(Keri Mangis, Addicted 2 Success)
Have you ever wondered where your resiliency comes from? Do you get a certain amount of it when you’re born, and when you run out, it’s game over? Or, is resiliency something that you can build and nurture?
You probably know people who get knocked down and get back up again and again with seemingly no effort. You might wonder: how do they do it? But then, maybe you cross paths with them later in life, and they don’t have any more “get up and go” left. What’s happened? Have they run out of resiliency? Can they get it back?
I recently spoke with Andrea Marcellus, life coach, fitness expert, and author of self-help book, “The Way In” to explore these questions and discover new ways to keep building that all-important resiliency muscle.
What is resilience?
We all face rejections, betrayals, or disappointments from a young age—whether in our family of origin, in our schools, or in our communities. And we all need ways to help us get back up again. This ability to rebound is resilience.
Resilience gives us buoyancy and elasticity to address stress, pain, or loss in our lives without snapping. Think of a rubber band, and how it snaps back into shape after it’s stretched. This stretchability is a quality of resilience. Except, what doesn’t work about the rubber band metaphor is that resilience does more than help us return to our original shape; Andrea defines resilience as “the capacity to expand.” Perhaps a better metaphor, then, is bread dough, that is stretched and kneaded by our experiences.
Mentorship through adversity
We all have a natural survival instinct, but our level of resiliency has more to do with how we’re raised and the amount of adversity we’ve had to face. In other words, our upbringing and our life experiences are an important key to how much resiliency we have than our DNA.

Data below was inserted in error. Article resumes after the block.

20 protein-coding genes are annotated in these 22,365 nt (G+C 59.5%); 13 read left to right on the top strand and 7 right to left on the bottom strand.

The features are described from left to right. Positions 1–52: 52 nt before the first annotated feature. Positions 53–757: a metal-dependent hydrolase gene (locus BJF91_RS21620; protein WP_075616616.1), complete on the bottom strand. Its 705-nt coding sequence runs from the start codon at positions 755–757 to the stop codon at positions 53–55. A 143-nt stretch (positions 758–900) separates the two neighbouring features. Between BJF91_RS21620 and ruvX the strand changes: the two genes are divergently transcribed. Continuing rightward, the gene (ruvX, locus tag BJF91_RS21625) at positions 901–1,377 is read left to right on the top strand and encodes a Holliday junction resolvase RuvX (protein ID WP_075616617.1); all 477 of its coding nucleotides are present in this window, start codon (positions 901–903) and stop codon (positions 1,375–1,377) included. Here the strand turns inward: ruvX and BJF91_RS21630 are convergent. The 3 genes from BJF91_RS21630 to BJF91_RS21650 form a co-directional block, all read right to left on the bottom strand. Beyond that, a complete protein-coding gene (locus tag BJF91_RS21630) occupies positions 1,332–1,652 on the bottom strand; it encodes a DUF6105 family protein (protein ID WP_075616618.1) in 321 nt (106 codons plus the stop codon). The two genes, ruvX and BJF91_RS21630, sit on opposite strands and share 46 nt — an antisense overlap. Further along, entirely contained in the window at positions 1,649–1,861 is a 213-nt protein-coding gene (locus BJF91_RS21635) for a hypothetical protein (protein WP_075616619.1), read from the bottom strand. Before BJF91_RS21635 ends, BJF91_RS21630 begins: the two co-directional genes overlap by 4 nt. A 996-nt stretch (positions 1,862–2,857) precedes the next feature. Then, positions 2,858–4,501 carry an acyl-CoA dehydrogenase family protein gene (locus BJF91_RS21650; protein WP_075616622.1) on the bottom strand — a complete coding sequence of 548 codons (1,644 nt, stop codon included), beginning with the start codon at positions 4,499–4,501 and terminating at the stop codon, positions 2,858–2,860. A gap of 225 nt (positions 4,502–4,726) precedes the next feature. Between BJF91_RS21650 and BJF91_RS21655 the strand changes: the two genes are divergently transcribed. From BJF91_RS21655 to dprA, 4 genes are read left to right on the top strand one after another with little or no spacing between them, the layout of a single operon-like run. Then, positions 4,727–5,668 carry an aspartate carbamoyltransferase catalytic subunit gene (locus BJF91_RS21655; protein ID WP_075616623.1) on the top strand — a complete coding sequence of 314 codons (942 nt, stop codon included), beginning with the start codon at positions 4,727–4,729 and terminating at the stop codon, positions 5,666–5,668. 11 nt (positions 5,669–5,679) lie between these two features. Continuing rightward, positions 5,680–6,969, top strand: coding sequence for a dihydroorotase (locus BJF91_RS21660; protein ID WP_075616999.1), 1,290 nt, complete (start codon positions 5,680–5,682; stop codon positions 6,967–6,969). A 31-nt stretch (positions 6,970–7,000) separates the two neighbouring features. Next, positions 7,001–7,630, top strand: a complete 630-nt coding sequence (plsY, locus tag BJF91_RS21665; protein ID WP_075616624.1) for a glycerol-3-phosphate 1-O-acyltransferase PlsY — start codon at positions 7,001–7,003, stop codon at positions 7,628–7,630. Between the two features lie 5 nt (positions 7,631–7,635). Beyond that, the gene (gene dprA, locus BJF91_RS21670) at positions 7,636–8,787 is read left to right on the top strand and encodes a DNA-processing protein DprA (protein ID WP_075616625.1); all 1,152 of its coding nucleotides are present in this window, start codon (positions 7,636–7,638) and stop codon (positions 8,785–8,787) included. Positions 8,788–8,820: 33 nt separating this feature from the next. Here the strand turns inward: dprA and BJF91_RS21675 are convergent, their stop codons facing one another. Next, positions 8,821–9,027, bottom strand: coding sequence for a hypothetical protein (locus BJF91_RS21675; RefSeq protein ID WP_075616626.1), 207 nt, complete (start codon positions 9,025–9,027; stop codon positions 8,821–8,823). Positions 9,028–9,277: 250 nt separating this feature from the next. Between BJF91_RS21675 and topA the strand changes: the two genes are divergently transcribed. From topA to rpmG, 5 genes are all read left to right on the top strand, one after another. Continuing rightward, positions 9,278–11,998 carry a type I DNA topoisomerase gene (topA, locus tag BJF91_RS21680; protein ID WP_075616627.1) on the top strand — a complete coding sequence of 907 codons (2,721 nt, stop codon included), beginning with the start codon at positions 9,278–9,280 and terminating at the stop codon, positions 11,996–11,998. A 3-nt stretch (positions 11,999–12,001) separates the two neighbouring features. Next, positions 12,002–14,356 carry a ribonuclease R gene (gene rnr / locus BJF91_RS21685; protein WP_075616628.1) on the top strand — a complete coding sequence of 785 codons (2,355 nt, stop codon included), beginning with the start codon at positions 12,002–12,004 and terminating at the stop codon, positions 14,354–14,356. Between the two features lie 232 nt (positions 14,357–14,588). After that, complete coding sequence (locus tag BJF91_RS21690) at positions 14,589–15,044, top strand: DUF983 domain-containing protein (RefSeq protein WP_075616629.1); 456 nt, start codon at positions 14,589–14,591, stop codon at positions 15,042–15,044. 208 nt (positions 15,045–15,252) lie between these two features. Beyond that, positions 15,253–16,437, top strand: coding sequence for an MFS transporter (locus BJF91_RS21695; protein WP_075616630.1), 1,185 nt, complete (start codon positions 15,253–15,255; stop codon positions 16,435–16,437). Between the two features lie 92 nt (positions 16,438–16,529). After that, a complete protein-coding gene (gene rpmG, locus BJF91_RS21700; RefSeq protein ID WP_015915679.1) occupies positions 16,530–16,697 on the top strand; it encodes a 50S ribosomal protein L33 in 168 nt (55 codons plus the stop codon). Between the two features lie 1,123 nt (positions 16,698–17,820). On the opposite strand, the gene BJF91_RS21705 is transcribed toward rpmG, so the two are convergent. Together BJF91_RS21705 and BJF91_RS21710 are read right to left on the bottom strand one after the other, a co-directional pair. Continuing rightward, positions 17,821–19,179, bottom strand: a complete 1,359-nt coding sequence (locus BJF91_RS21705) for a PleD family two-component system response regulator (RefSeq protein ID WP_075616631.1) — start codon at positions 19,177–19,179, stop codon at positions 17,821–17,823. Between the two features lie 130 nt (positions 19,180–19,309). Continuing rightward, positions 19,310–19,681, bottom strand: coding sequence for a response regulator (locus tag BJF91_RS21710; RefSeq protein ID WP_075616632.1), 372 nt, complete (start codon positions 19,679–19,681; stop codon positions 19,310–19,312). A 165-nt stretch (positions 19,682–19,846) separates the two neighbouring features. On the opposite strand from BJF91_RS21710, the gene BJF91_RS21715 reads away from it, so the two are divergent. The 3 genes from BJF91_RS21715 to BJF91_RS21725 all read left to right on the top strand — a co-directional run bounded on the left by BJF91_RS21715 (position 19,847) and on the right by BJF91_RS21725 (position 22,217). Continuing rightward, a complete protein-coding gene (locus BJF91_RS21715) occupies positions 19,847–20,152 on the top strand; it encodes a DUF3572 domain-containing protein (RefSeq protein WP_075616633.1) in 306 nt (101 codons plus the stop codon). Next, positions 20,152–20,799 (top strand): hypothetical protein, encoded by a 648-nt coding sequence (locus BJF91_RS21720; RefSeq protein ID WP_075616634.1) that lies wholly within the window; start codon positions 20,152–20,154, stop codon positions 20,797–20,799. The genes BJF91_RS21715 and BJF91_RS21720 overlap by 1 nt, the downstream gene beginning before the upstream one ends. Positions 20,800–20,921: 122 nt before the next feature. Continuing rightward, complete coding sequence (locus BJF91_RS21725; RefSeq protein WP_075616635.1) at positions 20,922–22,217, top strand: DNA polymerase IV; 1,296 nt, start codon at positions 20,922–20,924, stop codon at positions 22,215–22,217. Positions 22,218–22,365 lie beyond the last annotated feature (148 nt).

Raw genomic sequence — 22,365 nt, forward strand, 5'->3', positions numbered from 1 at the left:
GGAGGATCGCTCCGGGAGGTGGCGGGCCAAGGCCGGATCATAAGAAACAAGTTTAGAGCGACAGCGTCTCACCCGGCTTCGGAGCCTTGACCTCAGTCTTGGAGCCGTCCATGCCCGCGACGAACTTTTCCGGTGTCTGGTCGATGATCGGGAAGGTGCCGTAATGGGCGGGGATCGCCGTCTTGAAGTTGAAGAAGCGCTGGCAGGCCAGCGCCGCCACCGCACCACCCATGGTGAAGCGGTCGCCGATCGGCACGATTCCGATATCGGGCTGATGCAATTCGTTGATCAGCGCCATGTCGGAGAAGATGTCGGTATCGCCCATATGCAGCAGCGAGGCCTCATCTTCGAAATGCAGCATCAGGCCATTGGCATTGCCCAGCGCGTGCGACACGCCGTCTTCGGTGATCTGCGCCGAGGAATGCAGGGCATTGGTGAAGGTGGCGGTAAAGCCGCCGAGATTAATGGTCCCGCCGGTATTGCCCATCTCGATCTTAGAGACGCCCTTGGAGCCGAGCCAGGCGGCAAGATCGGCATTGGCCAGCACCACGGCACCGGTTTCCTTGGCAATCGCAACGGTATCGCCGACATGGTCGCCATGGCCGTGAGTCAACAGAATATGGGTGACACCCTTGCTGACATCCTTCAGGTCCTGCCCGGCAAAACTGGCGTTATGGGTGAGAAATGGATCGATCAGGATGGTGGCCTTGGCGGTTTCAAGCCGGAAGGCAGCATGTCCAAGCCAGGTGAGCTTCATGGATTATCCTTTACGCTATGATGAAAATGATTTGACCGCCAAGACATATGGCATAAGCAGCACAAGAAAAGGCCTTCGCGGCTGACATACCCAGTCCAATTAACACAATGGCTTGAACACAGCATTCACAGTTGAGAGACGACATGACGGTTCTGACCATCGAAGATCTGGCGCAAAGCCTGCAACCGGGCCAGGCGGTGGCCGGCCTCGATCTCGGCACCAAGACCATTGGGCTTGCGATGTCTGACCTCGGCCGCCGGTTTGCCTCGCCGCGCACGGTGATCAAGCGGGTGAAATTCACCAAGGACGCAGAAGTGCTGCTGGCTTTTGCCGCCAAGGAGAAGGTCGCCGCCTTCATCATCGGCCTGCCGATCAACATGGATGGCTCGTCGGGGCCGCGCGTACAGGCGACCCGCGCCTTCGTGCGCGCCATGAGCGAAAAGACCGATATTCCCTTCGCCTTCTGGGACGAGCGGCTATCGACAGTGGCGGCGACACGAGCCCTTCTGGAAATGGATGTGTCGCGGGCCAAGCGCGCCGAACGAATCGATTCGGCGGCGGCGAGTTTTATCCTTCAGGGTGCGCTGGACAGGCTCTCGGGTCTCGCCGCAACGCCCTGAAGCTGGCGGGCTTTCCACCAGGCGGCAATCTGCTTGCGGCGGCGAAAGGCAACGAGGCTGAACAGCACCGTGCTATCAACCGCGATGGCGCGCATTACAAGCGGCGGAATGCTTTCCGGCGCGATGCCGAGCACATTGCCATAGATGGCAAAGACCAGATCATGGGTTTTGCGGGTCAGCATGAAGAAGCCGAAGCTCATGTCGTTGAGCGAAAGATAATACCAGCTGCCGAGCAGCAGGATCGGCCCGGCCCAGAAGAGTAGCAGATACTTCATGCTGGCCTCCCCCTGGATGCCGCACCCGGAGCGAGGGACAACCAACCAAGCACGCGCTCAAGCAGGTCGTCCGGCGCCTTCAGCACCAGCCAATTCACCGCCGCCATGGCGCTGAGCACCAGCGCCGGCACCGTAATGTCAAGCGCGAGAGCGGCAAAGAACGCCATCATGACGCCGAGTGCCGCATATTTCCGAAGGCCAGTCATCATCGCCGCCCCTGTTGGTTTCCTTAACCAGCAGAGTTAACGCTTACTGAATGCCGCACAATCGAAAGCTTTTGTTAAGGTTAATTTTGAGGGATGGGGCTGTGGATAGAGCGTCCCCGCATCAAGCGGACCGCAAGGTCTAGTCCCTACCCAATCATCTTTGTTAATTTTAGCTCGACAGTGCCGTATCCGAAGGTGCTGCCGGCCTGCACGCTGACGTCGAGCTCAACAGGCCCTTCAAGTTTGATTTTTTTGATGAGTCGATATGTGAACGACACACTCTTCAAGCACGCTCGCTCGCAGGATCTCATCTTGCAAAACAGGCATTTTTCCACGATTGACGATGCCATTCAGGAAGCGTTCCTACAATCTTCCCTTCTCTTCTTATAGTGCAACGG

The key question, Andrea says, is did you learn to help yourself through positive mentorship following adversity?
In this case, one or more of these statements is probably true:
You were given space and time to feel your emotions and express your disappointments.
You were taught how to address and move through the emotions of the disappointment
You learned to see life in a larger perspective, with all its peaks and valleys.
You learned to reframe failures without resorting to defensive stances such as “They didn’t deserve me anyway” or downplaying them by saying, “I didn’t really care that much.”
If the answer is no, then perhaps one or more of these things is true:
You were raised to “suck it up” or “push through”, getting into a habit of getting by on willpower.
You heard that life is a battlefield filled with winners and losers, so you became adversarial, and all the language around your efforts was about “the fight.”
You heard that the person who strikes first wins, so you learn to address problems with knee-jerk, reflexive words or actions.
You grew up to believe that suffering in silence is a virtue, while talking about your struggles is complaining or whining.
No matter our upbringings, however, we can all strengthen our resilience muscle. Below are three ingredients Andrea recommends for creating an environment in which resilience can grow.
“Our greatest weakness lies in giving up. The most certain way to succeed is always to try just one more time.” ― Thomas Edison